Cli­mate and catas­tro­phe

Winnipeg Free Press - - YOUR SAY -

Re­cently I re­ceived a no­tice from my house in­surer, stat­ing: “In light of changes in our cli­mate and the im­pact on our en­vi­ron­ment, we have seen an el­e­vated num­ber of claims. With the in­creased in­ci­dences of se­vere weather we can­not guar­an­tee cov­er­age for cer­tain sit­u­a­tions.” From the di­rect ev­i­dence of the chang­ing cli­mate, they’re con­cerned about their “bot­tom line.”

I con­sulted my pol­icy: dam­age from tor­ren­tial rains, flood­ing and ris­ing wa­ter ta­ble is ex­empt. Home­buy­ers in B.C. this sum­mer were un­able to get in­sur­ance be­cause of the state of emer­gency from the worst fire season in the prov­ince’s his­tory.

So why are gov­ern­ments and cit­i­zens not equally mo­ti­vated? Isn’t it all of our “bot­tom line”?

We need huge change, and fast. Most know it’s a prob­lem, but don’t rec­og­nize the ur­gency. The next few years will de­ter­mine what kind of life we leave our chil­dren. Our lack of ac­tion will bring about in­creas­ingly se­vere weather dis­as­ters. With en­gage­ment, we can cre­ate a much bet­ter fu­ture. The pos­si­bil­ity of build­ing a strong economy pow­ered by clean en­ergy, ef­fec­tive car­bon pric­ing, and a re­duc­tion in car­bon emis­sions, is still within reach. DONA GRACE-CAMP­BELL

Kaslo , B . C.. crit­i­cal in­ter­sec­tions.

There is another op­tion: a round­about. These traf­fic-calm­ing cir­cles are be­com­ing more pop­u­lar on North Amer­i­can roads due to their cost-ef­fec­tive­ness and safety fac­tors. And yes, they do work on ma­jor ar­ter­ies — just look to the preva­lence of these struc­tures on Euro­pean roads. Land is usu­ally not an is­sue here in Man­i­toba, so high­way struc­tures can be as large as nec­es­sary to fa­cil­i­tate the easy move­ment of even the dou­ble-length high­way semi-trail­ers that are more com­mon to­day.

Ma­jor ac­ci­dents are far less likely on a round­about. No more nasty and often fa­tal T-bone ac­ci­dents. An added ben­e­fit is traf­fic in all di­rec­tions can en­ter the cir­cle with little or no de­lay, sav­ing fuel and re­duc­ing the driver frus­tra­tion level. I think of the many times we have been at a red light on High­way 9 and High­way 4, north of Selkirk, with no other ve­hi­cle in sight. Waste­ful and in­ef­fec­tive.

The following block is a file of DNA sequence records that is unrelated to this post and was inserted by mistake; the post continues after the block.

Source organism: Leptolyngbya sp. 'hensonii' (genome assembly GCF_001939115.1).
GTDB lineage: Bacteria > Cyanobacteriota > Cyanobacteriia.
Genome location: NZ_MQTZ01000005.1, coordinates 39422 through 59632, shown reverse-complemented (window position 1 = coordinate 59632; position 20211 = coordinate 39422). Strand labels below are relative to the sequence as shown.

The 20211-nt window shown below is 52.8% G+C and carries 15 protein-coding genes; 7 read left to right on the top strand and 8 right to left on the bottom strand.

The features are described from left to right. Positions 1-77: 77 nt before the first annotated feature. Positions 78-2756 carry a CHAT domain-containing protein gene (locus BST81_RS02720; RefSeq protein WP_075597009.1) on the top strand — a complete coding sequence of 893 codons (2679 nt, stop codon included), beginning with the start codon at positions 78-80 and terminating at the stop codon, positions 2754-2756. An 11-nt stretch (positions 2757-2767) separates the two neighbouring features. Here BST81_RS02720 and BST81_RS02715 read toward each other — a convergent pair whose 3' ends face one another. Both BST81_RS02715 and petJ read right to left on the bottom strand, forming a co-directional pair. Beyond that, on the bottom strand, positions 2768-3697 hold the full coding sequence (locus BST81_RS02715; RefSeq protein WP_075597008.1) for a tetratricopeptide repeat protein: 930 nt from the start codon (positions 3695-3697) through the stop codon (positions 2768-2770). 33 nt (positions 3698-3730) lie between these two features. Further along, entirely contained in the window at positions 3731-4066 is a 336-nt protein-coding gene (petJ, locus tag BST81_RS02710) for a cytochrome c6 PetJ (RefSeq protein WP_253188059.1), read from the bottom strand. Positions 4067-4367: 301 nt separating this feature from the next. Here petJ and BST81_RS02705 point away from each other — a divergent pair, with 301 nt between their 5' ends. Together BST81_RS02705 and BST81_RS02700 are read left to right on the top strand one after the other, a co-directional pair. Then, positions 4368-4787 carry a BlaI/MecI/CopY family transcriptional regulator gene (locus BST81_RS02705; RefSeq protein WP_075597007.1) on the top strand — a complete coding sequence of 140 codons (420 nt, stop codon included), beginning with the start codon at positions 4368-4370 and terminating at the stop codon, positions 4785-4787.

It is time for our gov­ern­ment to move on rec­ti­fy­ing dan­ger­ous in­ter­sec­tions with the in­stal­la­tion of round­abouts. DAVID TUSTIN

Gimli if we’re not talk­ing about pro­tect­ing habi­tat as the most ef­fec­tive strat­egy against en­dan­ger­ment. With­out large-scale habi­tat con­ser­va­tion ini­tia­tives (and in more dire in­stances, habi­tat restora­tion) to sup­port wild pop­u­la­tions, breed­ing pro­grams are use­ful only to main­tain en­dan­gered species in zoos or to re­stock wild pop­u­la­tions that lack the habi­tat and ge­netic di­ver­sity to sus­tain them­selves.

I’m as charmed as any­one by red panda twins, but what’s be­ing done to main­tain wild spaces and species in our own back­yard? In Man­i­toba, we are lucky to have large ar­eas of healthy bo­real for­est, but with­out a con­tin­ued con­certed ef­fort to pro­tect these spaces, our own “um­brella species” like wood­land cari­bou and po­lar bears will suf­fer the same fate as the red panda (in many cases, they al­ready are).

What’s more, the habi­tats that are crit­i­cal for the sur­vival of healthy wild-an­i­mal pop­u­la­tions are also crit­i­cal to hu­mans as eco­nomic, cul­tural and spir­i­tual re­sources, as well as be­ing sources of clean wa­ter, food, flood pro­tec­tion and car­bon stor­age. Let’s not stop the con­ver­sa­tion at an­i­mal mag­netism. Let’s hear some solid con­ser­va­tion strat­egy. RE­BECCA FROESE


Ex­cel­lent ar­ti­cle, Jen. Per­haps more zoo de­trac­tors need to be ed­u­cated about how many breed­ing pro­grams are help­ing to sus­tain en­dan­gered an­i­mals and what a ma­jor role that zoos play in this.

— wfp-227876

@wfp-227876: If nat­u­ral en­vi­ron­ments have all but dis­ap­peared, then zoos are sus­tain­ing en­dan­gered an­i­mals to sus­tain zoos.

— Barry S.

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